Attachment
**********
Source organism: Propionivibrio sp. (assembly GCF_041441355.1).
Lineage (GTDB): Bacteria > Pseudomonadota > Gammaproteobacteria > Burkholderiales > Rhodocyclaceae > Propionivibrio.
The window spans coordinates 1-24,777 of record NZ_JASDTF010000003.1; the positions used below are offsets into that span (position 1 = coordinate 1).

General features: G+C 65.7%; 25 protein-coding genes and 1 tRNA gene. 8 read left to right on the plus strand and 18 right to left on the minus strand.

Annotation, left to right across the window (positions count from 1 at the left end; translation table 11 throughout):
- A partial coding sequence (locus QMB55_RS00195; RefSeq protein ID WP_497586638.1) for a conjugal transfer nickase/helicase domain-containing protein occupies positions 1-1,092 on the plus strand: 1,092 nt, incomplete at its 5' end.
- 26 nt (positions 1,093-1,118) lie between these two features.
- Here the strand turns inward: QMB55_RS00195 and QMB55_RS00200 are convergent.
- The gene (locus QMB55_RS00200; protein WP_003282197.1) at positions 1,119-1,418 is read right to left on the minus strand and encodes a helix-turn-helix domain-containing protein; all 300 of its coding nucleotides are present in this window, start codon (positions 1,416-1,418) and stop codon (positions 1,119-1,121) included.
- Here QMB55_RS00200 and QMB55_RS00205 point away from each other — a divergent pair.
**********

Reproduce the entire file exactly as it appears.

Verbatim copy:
Source organism: Propionivibrio sp. (assembly GCF_041441355.1).
Lineage (GTDB): Bacteria > Pseudomonadota > Gammaproteobacteria > Burkholderiales > Rhodocyclaceae > Propionivibrio.
The window spans coordinates 1-24,777 of record NZ_JASDTF010000003.1; the positions used below are offsets into that span (position 1 = coordinate 1).

General features: G+C 65.7%; 25 protein-coding genes and 1 tRNA gene. 8 read left to right on the plus strand and 18 right to left on the minus strand.

Annotation, left to right across the window (positions count from 1 at the left end; translation table 11 throughout):
- A partial coding sequence (locus QMB55_RS00195; RefSeq protein ID WP_497586638.1) for a conjugal transfer nickase/helicase domain-containing protein occupies positions 1-1,092 on the plus strand: 1,092 nt, incomplete at its 5' end.
- 26 nt (positions 1,093-1,118) lie between these two features.
- Here the strand turns inward: QMB55_RS00195 and QMB55_RS00200 are convergent.
- The gene (locus QMB55_RS00200; protein WP_003282197.1) at positions 1,119-1,418 is read right to left on the minus strand and encodes a helix-turn-helix domain-containing protein; all 300 of its coding nucleotides are present in this window, start codon (positions 1,416-1,418) and stop codon (positions 1,119-1,121) included.
- Here QMB55_RS00200 and QMB55_RS00205 point away from each other — a divergent pair.